Pages

Monday, June 20, 2011

When it Rains it Pours, then Floods

Got a phone call from my ex mother-in-law this morning. Indeed she still calls often, often to tell me a package is on the way. She's a shop-aholic, that's her drug. It would be cool if she shopped at boutiques, but her budget doesn't match her appetites so it's dollar stores and tag sales. We get boxes every few weeks with about 2 out of 20 items being actually useful or of our taste. The rest goes right back into the thrift shop cycle. 

This morning was not about a package. It was about her trying to get money out of her son, my ex, to send to Kyd to help him get his license. She couldn't bring herself to say the words out loud, the reason why my ex isn't sending money. "He's spending it on, you know", she whispered. 

"Drugs", I said out loud. I heard her sharp intake of breath on the other end. 

My ex is doing drugs, hard drugs, probably crack cocaine since that is the drug-demon of choice in the rural area they live in. Also, I happen to know he was doing crack four years ago, and I never expected he was going to stop. He had a "heart attack" this past spring, only when I got that call I knew it was drugs then too. 

I decided to call him just now, knowing full well he probably wouldn't be able to hear what I was going to say, and that it probably won't make a change. But he needs to know I know, he needs to hear that I'm not ok with it, and I need to know that I told him he is hurting others and in future will probably hurt them even more. People who do crack and don't get into recovery have only two other options. Jail, or death. 

When my ex and I split he was drinking heavily after years of sobriety. Not healthy sobriety, just not drinking. He didn't need to. He was a binge drinker, and drank to stave off feelings of absolute self-hatred. He had been physically and sexually abused as a child. I got him to go to therapy when I found out, and he earnestly tried, right up until his family refused to hear about it. But still, he had his children, a good job, a nice house, and a wife he loved. He didn't need the drink. And I...I was clueless about alcoholism. If he wasn't drinking, he wasn't an addict.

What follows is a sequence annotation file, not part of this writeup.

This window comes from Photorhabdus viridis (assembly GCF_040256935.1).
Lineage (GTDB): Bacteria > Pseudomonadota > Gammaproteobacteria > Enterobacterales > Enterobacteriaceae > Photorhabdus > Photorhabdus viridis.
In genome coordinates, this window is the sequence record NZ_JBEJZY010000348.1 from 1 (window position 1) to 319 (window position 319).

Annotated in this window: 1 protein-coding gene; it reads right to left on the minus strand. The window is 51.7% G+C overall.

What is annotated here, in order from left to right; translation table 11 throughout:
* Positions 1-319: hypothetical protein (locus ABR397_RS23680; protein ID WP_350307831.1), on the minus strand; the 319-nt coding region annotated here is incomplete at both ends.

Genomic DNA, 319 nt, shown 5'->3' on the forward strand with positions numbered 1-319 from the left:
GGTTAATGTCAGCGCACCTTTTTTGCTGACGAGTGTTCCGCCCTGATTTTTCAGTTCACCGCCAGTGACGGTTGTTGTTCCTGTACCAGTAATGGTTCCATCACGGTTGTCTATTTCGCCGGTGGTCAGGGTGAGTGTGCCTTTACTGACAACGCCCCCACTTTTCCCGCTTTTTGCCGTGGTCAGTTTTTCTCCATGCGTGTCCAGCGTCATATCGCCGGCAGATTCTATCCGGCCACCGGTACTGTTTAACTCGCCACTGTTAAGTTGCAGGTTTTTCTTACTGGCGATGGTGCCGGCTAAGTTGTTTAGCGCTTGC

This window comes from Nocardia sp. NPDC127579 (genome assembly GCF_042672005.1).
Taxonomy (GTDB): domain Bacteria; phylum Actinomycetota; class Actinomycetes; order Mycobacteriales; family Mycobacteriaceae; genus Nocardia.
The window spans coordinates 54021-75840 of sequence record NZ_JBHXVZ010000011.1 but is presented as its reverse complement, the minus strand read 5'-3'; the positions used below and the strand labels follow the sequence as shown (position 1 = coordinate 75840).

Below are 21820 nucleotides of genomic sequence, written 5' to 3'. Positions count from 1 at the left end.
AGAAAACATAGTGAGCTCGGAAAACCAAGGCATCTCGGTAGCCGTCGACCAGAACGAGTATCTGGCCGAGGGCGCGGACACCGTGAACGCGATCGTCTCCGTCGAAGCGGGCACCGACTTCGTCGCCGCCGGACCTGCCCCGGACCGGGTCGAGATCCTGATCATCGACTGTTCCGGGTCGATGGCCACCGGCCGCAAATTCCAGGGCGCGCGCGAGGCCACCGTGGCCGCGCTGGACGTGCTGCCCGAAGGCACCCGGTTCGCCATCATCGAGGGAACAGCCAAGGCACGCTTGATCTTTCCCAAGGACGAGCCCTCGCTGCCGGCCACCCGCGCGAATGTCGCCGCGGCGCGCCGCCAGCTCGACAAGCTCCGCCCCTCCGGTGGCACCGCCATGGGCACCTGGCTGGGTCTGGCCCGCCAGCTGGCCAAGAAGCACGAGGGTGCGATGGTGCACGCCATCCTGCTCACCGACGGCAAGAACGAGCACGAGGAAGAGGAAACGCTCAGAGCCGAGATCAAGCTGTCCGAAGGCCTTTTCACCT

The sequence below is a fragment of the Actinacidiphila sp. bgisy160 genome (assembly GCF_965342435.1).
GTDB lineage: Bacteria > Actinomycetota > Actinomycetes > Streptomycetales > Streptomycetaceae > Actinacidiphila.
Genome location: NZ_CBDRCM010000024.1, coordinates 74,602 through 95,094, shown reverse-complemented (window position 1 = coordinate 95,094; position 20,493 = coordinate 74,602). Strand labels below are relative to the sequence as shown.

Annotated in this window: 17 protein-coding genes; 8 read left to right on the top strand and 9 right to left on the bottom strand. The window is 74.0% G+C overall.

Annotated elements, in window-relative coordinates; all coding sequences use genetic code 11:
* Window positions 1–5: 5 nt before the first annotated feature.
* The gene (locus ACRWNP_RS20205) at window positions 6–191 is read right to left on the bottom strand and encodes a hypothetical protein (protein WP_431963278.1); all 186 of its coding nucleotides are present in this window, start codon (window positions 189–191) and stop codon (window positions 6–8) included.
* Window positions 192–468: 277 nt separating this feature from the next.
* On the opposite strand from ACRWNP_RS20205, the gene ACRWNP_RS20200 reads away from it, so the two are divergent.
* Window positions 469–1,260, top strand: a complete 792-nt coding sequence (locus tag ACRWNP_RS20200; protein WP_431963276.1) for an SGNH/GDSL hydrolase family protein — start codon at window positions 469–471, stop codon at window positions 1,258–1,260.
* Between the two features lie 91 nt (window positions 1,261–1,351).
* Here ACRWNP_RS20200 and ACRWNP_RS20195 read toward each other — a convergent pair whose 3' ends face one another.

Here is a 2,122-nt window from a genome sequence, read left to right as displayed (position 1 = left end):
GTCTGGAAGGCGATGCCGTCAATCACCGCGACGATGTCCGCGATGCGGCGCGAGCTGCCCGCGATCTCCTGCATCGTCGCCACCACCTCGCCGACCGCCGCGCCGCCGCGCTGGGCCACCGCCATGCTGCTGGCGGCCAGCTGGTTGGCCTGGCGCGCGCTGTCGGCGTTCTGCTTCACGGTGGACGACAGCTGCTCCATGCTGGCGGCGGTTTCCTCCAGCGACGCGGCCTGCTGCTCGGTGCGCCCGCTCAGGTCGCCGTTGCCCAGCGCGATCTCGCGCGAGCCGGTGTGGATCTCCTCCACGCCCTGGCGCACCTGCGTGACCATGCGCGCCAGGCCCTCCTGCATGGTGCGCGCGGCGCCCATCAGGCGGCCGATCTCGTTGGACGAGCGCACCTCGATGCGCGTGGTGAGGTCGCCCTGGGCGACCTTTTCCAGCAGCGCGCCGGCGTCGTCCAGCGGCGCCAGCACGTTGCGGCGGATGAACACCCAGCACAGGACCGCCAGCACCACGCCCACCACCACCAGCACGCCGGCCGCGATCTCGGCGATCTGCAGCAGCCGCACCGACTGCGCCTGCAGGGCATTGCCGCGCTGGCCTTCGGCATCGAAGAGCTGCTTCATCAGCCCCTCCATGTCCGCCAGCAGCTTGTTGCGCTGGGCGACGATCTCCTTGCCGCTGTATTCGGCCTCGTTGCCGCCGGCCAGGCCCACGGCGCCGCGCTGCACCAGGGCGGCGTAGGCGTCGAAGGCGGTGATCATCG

Then he lost a business, and we lost everything, and he collapsed straight-away into full-blown alcoholism. DUIs, fights, black-outs, violence, and suicidal ideation. I left, we reconciled when he sobered up, we started over, but he was different, I was different, and the drink was seeping in. We split again permanently two years later and before I was even gone he found himself a girlfriend who liked to drink. The relationship was pure chaos from day one, and the drugs started. I don't know all the details, and I don't even know how I knew, but I knew there were drugs involved. That was 11 years ago. 

I opened the conversation by telling him I was concerned about him. He chuckled dark and low, and told me he works 12 hour days and what he does on his own time is his business. No, it is your children's business too, this hurts them. It makes you unavailable financially, physically, and emotionally. And if something happens to you they will be devastated. He began to rant about how they don't care about him, what happens to him doesn't matter and I cut him off. First because I wasn't going to listen to crazy, and second because I wasn't going to have him yelling in my ear with crazy. 

I am probably the only person in the world that can raise my voice to my ex without him hanging up on me or exploding into a tirade. I remain, to him, a symbol of the one brief period in his life where things were good and he was a grown-up man. He calmed down immediately and I took the opportunity to re-stress that I called because I am concerned for him and everyone involved, not to lecture him. 

"I'm too busy to talk right now", he said quietly, and I let him go.

4 comments:

  1. Crack just happens to be a certain somebody's drug of choice, too.

    ReplyDelete
  2. Nasty stuff. Sad, nasty stuff.

    ReplyDelete
  3. I can relate. In a past life I just refer to as "the 80's". But, in another way as well. My daughter's "father" (in name only) will allow me to be blunt and raise my voice to get my point across if necessary. No one else has been able to do that with him.

    ReplyDelete
  4. SS - ha! "the 80's". This reference applies to so much for so many, lol.

    ReplyDelete